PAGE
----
This post will be somewhat different, as it doesn’t concern the “dark web,” but it is an alternative network of sorts. If the term “fediverse” doesn’t sound familiar, then allow me to quote the definition from LinuxReviews, because that covers it pretty well:
Fediverse is a loose term for a network of social network servers which form an alternative to centralized social network platforms like Twitter. Fediverse servers use the open ActivityPub standard to share content users on individual servers between the servers in the network. A variety of software such as Mastodon and Pleroma can be used to run Fediverse servers. Individual servers have widely different communities, policies and features. Some have draconian censorship-policies and others have a clear pro free speech stance.
As LinuxReviews points out, “fediverse,” like “dark web,” is just a general term for these types of social network servers, the reason being that they’re “federated,” or interconnected. There are numerous examples of networks and sites that comprise the fediverse, but a few prominent ones are:
- toot.turbo.chat (invite-only)
- beelzebabes.com (requires approval from a mod)
- GNU Social
While each of these is very different, they have a few things in common: besides being on interconnected servers, they tend have a “decentralized” model of ownership and management. For example, as opposed to Twitter, which is all under one corporate entity, each Mastodon “instance” is independently run and managed. Plus, you can easily create your own instance, should you so choose.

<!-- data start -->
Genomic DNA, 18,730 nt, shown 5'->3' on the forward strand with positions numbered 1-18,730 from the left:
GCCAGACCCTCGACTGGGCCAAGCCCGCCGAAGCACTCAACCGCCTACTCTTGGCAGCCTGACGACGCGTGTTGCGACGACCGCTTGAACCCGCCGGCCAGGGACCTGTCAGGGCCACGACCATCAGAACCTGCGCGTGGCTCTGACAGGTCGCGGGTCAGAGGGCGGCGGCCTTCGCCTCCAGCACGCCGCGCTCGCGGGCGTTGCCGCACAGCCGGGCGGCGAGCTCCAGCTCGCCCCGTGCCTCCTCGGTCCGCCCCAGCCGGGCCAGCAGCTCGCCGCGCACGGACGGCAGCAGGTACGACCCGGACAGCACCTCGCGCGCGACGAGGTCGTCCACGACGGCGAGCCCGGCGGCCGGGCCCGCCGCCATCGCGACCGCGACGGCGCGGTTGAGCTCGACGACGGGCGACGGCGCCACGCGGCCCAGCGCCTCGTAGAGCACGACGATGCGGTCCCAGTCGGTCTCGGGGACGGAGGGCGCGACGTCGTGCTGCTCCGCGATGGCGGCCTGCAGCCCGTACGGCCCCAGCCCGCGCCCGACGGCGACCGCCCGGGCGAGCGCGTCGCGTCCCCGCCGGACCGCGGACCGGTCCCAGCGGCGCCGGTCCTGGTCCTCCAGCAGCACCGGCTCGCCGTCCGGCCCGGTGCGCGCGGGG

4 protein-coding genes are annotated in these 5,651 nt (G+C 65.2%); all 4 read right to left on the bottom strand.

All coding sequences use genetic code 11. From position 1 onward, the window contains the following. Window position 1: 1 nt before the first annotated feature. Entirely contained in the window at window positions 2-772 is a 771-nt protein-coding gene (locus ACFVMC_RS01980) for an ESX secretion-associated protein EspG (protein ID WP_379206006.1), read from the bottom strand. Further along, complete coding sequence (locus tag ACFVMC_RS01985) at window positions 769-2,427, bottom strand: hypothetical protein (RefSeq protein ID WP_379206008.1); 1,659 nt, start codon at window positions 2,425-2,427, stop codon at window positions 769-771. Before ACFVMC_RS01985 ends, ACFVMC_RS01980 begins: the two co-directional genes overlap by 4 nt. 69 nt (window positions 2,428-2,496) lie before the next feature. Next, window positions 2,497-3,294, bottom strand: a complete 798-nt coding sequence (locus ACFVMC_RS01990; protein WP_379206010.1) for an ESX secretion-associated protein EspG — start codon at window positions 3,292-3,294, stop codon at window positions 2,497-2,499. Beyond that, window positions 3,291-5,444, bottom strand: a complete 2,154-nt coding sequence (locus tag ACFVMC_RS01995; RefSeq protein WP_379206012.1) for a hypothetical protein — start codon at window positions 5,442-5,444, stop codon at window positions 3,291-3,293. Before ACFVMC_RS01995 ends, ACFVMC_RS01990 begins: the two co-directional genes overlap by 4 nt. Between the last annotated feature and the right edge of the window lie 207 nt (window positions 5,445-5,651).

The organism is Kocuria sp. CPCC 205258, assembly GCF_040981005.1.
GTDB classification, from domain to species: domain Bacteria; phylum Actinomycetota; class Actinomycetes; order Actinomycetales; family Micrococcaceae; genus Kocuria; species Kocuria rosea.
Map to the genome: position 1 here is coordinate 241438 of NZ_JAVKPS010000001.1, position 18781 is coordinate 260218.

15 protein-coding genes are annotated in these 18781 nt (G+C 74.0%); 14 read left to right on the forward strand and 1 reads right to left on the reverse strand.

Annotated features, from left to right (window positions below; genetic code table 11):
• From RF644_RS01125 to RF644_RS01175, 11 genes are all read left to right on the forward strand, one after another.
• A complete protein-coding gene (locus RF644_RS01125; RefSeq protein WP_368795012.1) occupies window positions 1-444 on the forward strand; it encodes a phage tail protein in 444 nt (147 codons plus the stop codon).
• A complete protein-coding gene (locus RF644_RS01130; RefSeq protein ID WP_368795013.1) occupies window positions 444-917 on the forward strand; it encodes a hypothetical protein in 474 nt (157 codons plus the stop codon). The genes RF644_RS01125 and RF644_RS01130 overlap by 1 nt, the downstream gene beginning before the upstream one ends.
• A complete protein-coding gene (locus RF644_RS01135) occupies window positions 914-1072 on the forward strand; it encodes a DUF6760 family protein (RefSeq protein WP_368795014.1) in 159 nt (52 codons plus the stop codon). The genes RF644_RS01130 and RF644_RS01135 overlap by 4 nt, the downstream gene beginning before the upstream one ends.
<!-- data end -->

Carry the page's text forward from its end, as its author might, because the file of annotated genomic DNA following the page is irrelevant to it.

Switter.at, for instance (you see what I did there?), is designed as a sex-work friendly social space (its registration is currently closed).
Gab Social, on the other hand, is similar to Mastodon, but its membership is far more conservative. So, if that’s where your political leanings tend to, it may be perfect for you.
WriteFreely, as its name implies, is a minimalist blogging platform (which I’d mentioned briefly on the post Alternate Blog on Write.as). The point is that all of these instances allow you the opportunity to create and manage your own independent versions of enormous corporate platforms like Google, YouTube, Facebook, and Instagram.
If you’d like to see a more complete list of networks and sites that fall under the “fediverse” umbrella, visit fediverse.network. Have fun exploring!